first half. In the teams’ first meeting, he scored 25 of his 35 points on field goals, but half of his 22 points Tuesday came via the free throw line. “It was pretty solid team defense on him, and Jontel [Evans] was very strong and quick,” Bennett said. “Green got a couple open looks that he didn’t hit, but there weren’t a lot of them.” In their last game against North Carolina (16-7, 6-4 ACC), the Cavaliers pulled off a second-half comeback to win 61-52 in front of a sellout home crowd. It marked

the Tar Heels’ first-ever loss at JPJ. Still, much like Virginia, North Carolina becomes a different team at home: Only one of the team’s seven losses, last Saturday’s 68-59 fall to No. 3 Miami, occurred at the Smith Center in Chapel Hill. The Tar Heels matched the Hurricanes during the first half, but Miami’s intensity in the second half propelled the squad to a lead it would maintain despite a few near-comebacks from North Carolina. Virginia’s game plan Sunday will try to mimic Miami’s.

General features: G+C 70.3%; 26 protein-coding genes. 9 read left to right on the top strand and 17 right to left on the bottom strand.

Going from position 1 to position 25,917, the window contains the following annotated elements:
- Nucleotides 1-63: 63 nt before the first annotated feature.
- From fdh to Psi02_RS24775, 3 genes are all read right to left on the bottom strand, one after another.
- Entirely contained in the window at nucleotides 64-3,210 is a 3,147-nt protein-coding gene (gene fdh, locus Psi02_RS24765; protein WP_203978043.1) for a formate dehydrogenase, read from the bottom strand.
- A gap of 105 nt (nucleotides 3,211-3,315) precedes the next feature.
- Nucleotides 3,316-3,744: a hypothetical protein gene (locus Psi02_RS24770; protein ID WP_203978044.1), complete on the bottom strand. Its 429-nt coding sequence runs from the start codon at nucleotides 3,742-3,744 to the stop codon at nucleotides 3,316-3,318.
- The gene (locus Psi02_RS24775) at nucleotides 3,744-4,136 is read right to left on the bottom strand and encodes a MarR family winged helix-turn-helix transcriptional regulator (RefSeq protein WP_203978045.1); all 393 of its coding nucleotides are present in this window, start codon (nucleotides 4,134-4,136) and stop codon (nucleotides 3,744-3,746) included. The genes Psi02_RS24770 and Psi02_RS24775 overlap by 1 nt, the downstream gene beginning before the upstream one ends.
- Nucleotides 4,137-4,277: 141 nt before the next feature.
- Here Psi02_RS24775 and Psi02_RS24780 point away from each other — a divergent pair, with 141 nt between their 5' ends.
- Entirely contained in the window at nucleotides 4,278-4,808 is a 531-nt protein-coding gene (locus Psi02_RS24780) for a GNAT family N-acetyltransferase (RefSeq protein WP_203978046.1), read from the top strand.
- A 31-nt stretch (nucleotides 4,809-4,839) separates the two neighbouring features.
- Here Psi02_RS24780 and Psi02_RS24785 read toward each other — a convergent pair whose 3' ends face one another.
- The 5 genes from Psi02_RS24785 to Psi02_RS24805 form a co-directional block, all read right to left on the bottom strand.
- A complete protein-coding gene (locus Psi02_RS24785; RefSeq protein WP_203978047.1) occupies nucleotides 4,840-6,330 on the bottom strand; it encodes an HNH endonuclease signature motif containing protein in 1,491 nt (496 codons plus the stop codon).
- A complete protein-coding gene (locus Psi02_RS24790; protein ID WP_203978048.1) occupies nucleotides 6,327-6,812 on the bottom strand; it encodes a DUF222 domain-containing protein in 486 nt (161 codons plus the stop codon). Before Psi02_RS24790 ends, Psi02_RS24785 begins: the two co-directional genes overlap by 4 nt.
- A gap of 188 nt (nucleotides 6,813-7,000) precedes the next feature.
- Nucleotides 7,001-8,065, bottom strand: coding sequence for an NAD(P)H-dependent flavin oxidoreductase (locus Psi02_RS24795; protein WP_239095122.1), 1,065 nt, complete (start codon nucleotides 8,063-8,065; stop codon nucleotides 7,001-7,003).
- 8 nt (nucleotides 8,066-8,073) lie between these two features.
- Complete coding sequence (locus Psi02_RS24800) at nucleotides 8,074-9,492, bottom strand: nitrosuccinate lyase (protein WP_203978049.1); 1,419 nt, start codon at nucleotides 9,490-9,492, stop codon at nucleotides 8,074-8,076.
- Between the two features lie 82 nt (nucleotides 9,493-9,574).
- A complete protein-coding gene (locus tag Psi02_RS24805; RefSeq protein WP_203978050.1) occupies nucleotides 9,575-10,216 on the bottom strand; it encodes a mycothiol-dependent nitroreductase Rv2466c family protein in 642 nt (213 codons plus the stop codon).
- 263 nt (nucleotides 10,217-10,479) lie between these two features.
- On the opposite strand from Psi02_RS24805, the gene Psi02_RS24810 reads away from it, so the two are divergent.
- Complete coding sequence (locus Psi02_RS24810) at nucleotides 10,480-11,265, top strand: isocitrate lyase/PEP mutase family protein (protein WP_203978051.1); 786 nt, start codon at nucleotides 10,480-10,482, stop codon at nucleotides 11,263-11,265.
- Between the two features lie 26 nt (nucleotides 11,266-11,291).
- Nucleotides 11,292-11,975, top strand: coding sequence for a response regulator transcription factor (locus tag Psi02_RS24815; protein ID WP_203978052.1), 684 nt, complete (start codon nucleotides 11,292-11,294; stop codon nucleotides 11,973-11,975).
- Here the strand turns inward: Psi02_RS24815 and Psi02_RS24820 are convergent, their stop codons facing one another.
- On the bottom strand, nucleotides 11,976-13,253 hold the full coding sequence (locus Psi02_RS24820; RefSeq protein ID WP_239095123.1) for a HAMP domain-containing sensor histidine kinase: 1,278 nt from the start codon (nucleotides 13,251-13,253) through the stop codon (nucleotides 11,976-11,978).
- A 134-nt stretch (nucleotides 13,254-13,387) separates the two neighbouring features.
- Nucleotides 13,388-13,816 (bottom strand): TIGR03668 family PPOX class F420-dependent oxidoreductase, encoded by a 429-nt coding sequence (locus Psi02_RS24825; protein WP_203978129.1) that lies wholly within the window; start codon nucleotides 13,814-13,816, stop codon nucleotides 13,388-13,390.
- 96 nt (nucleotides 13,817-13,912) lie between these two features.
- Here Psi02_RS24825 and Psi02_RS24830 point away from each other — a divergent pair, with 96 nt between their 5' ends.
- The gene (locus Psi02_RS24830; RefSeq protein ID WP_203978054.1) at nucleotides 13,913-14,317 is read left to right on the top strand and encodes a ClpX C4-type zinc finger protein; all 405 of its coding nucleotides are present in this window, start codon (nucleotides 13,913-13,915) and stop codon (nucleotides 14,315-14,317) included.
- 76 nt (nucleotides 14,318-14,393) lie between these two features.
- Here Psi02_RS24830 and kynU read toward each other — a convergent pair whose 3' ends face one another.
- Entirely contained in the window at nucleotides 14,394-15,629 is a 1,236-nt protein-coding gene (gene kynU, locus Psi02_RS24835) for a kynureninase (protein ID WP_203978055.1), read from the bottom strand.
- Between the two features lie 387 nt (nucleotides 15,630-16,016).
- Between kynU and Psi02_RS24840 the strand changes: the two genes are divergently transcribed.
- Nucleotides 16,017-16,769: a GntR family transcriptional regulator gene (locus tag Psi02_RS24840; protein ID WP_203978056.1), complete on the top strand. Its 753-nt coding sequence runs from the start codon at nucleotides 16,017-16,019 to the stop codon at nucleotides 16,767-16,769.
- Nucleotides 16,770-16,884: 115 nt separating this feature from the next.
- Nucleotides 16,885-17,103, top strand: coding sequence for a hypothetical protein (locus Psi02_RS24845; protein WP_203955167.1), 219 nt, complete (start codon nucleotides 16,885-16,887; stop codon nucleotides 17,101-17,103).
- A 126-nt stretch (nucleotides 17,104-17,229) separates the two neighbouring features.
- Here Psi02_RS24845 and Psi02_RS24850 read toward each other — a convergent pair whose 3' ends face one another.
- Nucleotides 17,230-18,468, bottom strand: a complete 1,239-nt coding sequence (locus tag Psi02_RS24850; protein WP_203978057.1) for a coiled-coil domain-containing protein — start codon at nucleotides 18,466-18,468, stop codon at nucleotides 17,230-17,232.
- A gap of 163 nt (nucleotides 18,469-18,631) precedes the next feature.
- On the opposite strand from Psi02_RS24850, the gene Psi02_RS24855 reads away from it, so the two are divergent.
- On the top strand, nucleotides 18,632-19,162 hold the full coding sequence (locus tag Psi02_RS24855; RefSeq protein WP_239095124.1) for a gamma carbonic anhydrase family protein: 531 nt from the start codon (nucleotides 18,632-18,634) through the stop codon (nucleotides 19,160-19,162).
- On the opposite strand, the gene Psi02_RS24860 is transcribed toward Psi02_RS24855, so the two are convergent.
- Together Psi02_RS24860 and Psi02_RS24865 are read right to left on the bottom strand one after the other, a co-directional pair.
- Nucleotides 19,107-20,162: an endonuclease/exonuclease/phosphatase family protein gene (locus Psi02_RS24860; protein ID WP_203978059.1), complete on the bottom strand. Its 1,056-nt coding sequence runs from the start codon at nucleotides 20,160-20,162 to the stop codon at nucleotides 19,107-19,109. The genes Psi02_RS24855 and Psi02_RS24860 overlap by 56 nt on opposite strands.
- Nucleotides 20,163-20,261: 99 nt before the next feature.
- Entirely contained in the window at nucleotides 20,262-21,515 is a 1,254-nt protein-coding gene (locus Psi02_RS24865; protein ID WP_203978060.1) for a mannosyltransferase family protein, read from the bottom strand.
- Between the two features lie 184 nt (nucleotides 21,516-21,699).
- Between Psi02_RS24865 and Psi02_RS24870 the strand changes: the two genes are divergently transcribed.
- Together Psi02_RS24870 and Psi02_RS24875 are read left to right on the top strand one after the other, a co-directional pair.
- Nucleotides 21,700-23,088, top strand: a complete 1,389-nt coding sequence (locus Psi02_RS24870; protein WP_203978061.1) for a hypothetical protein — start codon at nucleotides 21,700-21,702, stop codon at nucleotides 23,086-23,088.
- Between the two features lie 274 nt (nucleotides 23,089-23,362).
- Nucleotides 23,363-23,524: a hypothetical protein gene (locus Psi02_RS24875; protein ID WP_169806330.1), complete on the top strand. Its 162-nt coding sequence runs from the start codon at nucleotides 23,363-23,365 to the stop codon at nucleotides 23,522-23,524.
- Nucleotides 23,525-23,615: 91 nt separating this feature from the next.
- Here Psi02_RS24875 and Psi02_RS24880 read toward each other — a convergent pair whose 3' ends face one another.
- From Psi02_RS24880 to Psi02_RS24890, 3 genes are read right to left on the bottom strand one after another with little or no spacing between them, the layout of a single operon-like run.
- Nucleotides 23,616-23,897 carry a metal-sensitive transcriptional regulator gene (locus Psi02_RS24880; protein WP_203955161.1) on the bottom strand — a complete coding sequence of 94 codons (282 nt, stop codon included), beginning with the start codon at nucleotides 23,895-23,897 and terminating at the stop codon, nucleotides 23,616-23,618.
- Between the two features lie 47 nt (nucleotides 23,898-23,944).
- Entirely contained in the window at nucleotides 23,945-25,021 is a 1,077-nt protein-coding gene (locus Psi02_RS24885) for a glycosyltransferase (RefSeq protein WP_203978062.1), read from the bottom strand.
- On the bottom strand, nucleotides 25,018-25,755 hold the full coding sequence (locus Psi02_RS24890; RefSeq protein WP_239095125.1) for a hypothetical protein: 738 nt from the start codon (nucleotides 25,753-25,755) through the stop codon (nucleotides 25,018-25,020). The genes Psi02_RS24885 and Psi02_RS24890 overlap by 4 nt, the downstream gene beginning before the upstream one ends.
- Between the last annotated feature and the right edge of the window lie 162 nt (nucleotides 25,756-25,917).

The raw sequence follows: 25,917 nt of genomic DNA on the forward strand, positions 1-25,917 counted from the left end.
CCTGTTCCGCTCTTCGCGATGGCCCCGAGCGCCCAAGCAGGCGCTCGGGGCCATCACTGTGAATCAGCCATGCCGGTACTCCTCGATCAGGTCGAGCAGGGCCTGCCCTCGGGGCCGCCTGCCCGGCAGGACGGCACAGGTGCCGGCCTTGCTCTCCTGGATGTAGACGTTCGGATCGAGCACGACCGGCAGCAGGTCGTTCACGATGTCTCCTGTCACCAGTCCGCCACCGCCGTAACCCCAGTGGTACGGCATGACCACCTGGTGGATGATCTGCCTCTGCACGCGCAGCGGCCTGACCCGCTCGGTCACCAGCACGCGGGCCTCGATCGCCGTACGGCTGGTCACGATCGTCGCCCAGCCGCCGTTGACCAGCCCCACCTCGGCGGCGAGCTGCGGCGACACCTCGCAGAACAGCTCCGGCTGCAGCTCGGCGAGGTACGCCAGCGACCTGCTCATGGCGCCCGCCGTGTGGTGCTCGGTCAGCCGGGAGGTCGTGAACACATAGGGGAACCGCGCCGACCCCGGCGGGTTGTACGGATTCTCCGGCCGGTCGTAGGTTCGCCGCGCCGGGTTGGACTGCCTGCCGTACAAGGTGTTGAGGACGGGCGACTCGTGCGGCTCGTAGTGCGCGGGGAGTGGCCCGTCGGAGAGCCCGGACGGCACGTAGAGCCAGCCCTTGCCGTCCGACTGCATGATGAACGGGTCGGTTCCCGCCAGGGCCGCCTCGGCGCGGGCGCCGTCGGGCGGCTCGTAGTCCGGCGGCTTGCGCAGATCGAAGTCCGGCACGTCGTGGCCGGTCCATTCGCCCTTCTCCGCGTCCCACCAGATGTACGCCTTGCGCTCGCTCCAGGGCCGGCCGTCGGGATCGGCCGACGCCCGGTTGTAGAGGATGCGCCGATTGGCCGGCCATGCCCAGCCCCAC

Without the lift of an enthusiastic home crowd, the Cavaliers need to come out of the gates firing. “We need to do the same thing we’ve been doing,” Mitchell said, “We need to take that intensity on the road. We struggle on the road, so we need to make sure we keep moving the ball and set our defense. We need to bring that extra intensity and that extra energy. It is tougher to beat a team twice.” Tipoff is slated for noon and the ACC Network will televise the contest.